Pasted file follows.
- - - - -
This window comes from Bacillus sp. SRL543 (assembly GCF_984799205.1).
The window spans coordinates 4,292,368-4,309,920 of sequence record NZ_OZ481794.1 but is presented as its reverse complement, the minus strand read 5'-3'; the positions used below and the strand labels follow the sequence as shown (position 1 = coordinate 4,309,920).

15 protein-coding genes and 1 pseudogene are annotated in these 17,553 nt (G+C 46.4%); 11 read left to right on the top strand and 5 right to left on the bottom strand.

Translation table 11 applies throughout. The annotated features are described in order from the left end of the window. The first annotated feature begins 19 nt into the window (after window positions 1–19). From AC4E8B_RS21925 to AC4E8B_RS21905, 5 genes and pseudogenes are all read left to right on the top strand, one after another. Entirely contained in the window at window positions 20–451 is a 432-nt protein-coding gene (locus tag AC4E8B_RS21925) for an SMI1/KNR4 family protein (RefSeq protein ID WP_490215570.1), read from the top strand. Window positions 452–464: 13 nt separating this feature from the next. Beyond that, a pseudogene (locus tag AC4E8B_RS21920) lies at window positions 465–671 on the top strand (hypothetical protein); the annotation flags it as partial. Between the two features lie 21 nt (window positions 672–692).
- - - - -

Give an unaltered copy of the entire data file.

This window comes from Bacillus sp. SRL543 (assembly GCF_984799205.1).
The window spans coordinates 4,292,368-4,309,920 of sequence record NZ_OZ481794.1 but is presented as its reverse complement, the minus strand read 5'-3'; the positions used below and the strand labels follow the sequence as shown (position 1 = coordinate 4,309,920).

15 protein-coding genes and 1 pseudogene are annotated in these 17,553 nt (G+C 46.4%); 11 read left to right on the top strand and 5 right to left on the bottom strand.

Translation table 11 applies throughout. The annotated features are described in order from the left end of the window. The first annotated feature begins 19 nt into the window (after window positions 1–19). From AC4E8B_RS21925 to AC4E8B_RS21905, 5 genes and pseudogenes are all read left to right on the top strand, one after another. Entirely contained in the window at window positions 20–451 is a 432-nt protein-coding gene (locus tag AC4E8B_RS21925) for an SMI1/KNR4 family protein (RefSeq protein ID WP_490215570.1), read from the top strand. Window positions 452–464: 13 nt separating this feature from the next. Beyond that, a pseudogene (locus tag AC4E8B_RS21920) lies at window positions 465–671 on the top strand (hypothetical protein); the annotation flags it as partial. Between the two features lie 21 nt (window positions 672–692).